Legendary author science-fiction and fantasy author Gene Wolfe died on April 14th at the age 87. Wolfe created a body of work over five decades that placed him at the top of the genre and considered by many to be the best writer that science-fiction and fantasy had ever produced. I wrote a blog post about his influence in the genre and the tributes poured in over the recognition of his immense talent.
I read the Wizard Knight Duology in honor of passing. I have read and reviewed two standalone novels: Pirate Freedom and The Land Across over the years. Those books belied his reputation of being an author hard for readers. Wolfe’s best-known books, The Book of the New Sun, gave him the reputation as a writer’s writer and his use of the unreliable narrator and dense prose throughout most of his work has either entranced or frustrated most readers.
Well, The Knight falls in line with the aforementioned Pirate Freedom and The Land Across as some of Wolfe’s more accessible work. It is the story of a teenage boy transported to a magical realm of seven levels of reality. He is known as Sir Able of the High Heart in this realm and is viewed as a full-grown adult. Sir Able has a sword promised to him and travels through these seven levels of reality to pursue what is due to him.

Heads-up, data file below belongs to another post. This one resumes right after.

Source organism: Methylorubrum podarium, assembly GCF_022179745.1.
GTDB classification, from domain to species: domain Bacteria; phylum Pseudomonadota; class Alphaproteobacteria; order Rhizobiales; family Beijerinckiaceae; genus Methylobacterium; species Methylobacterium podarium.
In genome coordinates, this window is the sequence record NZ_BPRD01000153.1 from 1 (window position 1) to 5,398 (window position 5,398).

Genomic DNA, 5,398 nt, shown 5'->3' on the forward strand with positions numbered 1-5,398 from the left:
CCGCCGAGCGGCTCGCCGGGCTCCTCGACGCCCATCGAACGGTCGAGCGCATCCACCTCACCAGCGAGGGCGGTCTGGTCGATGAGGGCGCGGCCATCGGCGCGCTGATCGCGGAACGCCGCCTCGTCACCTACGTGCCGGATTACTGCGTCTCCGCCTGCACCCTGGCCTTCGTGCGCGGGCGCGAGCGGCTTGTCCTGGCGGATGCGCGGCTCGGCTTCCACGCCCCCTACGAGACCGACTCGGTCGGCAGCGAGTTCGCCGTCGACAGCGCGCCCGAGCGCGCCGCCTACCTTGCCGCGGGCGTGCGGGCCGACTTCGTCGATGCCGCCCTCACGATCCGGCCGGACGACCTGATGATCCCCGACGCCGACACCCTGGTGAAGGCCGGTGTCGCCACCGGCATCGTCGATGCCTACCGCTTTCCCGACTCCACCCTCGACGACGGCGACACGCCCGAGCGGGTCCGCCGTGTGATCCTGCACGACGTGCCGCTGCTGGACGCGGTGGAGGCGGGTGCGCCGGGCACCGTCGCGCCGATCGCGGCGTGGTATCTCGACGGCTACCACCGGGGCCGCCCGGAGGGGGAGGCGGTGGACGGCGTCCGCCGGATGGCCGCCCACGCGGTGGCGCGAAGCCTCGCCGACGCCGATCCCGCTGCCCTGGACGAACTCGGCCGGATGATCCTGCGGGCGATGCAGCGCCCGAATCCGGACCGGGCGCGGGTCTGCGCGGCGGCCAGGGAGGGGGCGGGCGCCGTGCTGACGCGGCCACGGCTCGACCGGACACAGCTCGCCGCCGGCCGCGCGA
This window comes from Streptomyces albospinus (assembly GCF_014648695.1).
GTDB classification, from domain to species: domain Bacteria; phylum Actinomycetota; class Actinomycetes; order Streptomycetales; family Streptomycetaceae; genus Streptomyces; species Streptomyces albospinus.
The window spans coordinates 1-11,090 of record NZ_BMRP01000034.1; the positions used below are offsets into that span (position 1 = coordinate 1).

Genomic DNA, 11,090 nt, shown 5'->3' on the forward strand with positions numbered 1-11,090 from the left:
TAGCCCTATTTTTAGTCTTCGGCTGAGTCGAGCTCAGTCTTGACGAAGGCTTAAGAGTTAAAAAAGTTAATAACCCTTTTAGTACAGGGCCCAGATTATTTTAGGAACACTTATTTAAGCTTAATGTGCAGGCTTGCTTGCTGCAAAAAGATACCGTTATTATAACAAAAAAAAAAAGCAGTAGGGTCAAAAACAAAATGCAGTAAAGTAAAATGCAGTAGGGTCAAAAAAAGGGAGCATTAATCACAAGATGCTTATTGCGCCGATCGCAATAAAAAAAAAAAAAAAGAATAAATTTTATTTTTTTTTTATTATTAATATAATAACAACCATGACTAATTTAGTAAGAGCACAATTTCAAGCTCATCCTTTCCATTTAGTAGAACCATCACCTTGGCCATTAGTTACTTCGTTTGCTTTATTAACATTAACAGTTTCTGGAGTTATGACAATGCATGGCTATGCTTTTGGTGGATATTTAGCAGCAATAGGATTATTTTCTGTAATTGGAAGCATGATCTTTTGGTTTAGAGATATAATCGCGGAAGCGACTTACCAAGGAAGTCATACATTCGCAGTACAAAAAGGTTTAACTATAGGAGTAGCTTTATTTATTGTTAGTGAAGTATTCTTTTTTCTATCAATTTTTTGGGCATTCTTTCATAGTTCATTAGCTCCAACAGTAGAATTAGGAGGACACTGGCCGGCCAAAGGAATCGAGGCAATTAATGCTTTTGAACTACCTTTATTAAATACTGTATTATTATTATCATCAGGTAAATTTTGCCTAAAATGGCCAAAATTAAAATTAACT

However, Sir Able is still a teenager despite his full grown appearance on the outside. And this journey towards manhood provides many unexpected twists and turns. Wolfe has incorporated Celtic Mythology, Catholicism, and Epic Fantasy Tropes into an interesting mixture unlike any high fantasy novel I have read in a long time. The chapters are short but the density of the narrative took me awhile to get through it.
The Knight is the first half of the duology and story ends like one half of a complete story. I’m eager to start The Wizard, the second book of the duology, and find out how Sir Able’s story concludes. I recommend The Knight as an entry point into Wolfe’s work and hope these books get wider recognition as a major contribution to fantasy literature. Rest in Power, Gene Wolfe.